Having won clout and recognition in their field, female scientists and their male colleagues on the Mars mission are turning their attention to the task at hand. Their project--four years and $800 million in the making--will explore the history of Earth's closest neighbor, the fourth planet in our solar system. Did liquid water once flow across Mars' surface? Is there evidence of life from eons past? Since the Opportunity's twin rover, Spirit, landed on Mars on Jan. 4, scientists have worked to answer these questions and found some surprising answers.
While Spirit explores the Gusev Crater, a 4-billion-year-old basin the size of Connecticut, Opportunity is investigating a region called the Meridiani Planum on the opposite side of the planet. Both are sites where traces of water linger and where conditions may once have been favorable to life.
During its month on Mars, Spirit has transmitted photos of lava rocks and detected substances called carbonates that indicate the possible presence of water. Due to a software problem, however, the rover experienced a temporary communications shutdown last week. Scientists eventually managed to fix the problem: a glitch that was making Spirit's computer reboot several times a day. Since then, the rover has succeeded in transmitting a steady stream of signals back to mission control.
During its first week on Mars, Opportunity has whirred through its work without a hitch. The rover has explored a small crater and taken samples of the first bedrock ever discovered on Mars. It has beamed back a series of startling photographs: pictures of sandy dunes and soil much darker than expected.
Now that Spirit and Opportunity are both up and running, scientists hope both rovers will function for another five months. Each day of their mission, they will roll several hundred feet forward, taking photographs and gathering soil samples while braving winds of up to 60 miles per hour and nighttime temperatures below minus 157 degrees Fahrenheit.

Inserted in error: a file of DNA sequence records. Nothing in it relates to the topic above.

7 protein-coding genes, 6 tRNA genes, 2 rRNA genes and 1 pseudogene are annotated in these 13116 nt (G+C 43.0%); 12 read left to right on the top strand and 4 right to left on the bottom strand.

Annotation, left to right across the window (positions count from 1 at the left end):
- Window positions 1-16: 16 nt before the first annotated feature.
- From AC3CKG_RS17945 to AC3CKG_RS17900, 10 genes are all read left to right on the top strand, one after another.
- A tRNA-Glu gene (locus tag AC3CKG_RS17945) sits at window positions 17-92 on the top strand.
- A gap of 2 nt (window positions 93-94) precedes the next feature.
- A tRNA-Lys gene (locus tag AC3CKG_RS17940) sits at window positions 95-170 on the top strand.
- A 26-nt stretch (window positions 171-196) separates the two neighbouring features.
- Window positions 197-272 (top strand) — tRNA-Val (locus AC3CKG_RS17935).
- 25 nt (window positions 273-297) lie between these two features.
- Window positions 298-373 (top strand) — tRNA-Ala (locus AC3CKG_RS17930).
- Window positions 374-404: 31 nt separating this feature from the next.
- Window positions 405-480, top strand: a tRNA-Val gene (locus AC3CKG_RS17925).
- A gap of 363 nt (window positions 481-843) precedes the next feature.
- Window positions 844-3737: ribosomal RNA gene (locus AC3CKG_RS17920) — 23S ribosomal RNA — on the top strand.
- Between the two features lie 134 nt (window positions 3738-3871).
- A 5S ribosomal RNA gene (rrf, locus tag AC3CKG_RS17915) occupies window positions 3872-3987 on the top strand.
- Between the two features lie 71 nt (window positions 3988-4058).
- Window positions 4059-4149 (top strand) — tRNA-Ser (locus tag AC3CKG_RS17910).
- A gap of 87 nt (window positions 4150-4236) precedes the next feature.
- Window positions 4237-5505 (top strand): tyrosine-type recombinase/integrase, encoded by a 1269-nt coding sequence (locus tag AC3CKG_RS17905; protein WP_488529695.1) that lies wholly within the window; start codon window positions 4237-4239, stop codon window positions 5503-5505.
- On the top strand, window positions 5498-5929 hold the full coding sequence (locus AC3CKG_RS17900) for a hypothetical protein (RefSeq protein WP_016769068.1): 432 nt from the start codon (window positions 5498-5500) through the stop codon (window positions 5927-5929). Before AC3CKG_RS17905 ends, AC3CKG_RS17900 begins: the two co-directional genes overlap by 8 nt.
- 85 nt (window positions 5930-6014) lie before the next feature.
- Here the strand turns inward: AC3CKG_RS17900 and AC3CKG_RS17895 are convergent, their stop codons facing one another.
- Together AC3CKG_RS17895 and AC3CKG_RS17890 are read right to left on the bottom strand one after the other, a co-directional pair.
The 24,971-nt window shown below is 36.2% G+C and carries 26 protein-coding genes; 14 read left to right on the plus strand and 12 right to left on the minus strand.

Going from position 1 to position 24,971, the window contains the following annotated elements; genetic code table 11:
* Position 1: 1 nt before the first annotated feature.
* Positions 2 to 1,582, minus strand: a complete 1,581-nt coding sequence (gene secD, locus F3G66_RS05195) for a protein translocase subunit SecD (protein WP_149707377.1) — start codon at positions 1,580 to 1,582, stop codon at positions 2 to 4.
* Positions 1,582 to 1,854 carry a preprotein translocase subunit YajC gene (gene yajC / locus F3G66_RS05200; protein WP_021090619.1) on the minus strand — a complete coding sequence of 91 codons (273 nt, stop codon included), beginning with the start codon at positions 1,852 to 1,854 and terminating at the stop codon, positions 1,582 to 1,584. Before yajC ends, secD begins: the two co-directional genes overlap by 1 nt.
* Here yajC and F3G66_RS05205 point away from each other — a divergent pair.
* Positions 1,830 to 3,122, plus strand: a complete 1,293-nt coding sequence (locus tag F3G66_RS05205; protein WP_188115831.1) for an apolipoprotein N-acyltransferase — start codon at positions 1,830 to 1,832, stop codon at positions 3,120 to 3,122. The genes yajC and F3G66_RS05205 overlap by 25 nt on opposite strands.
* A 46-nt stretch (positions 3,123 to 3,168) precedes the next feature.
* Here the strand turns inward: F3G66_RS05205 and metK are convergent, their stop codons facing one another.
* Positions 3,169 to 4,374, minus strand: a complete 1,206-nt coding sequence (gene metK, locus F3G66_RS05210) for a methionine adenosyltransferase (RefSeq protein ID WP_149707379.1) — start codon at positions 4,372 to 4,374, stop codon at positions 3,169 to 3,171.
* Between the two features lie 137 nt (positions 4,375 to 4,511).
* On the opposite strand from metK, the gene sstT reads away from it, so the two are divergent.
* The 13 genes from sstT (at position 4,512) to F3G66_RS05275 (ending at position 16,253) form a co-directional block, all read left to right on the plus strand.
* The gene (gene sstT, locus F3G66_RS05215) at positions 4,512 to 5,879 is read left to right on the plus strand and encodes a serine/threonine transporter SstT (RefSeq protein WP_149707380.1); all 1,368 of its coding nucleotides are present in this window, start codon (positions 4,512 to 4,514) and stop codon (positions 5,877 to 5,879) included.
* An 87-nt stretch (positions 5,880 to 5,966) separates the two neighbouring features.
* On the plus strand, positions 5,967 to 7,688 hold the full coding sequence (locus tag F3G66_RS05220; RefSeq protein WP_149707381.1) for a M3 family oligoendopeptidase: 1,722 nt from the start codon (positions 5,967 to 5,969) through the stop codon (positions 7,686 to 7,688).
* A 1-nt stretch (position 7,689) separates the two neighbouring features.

Though both rovers will recharge by taking afternoon "siestas," there will be no rest for scientists controlling them. There are tests to perform, batteries to exchange and thousands of satellite photos to analyze. Many researchers on the mission are working on "Mars time," which runs 37 minutes longer per day than time on Earth. To take advantage of daylight on Mars (which can fall in the middle of the night in California), they will stay up until the a.m., fueling their 16-hour workdays with coffee and raw adrenaline.
"I have to catch naps between meetings," says Trosper. "But the excitement is enough to keep me going."
Though this project is space science as usual--high-pressure, high-tech and high-stakes--it has been affected in measurable ways by the presence of so many women on the team.
"Women have great negotiating and compromising skills, which are crucial on a mission like this," says Chodas. "To achieve our goals, we had to work in teams and understand how to listen and be open-minded."
In the weeks since Spirit's successful landing, female scientists from NASA and the Jet Propulsion Lab have enjoyed new-found celebrity. They've participated in a live Webcast, held forth at press conferences about being female scientists at the Lab, as well as general questions about the project, and sorted through mountains of fan mail. They've toured classrooms from coast to coast, fielding questions from excitable students, many of them girls with scientific aspirations.
"My hope is that young women will look at what we've done and realize that they can do this, too," says Chodas. "Our hope is that they will stop and say, 'I've got the capability; I've got the drive, and I want to be part of that.' To serve as inspiration for the next generation could be our greatest mission of all."
Molly M. Ginty is a freelance writer based in New York City.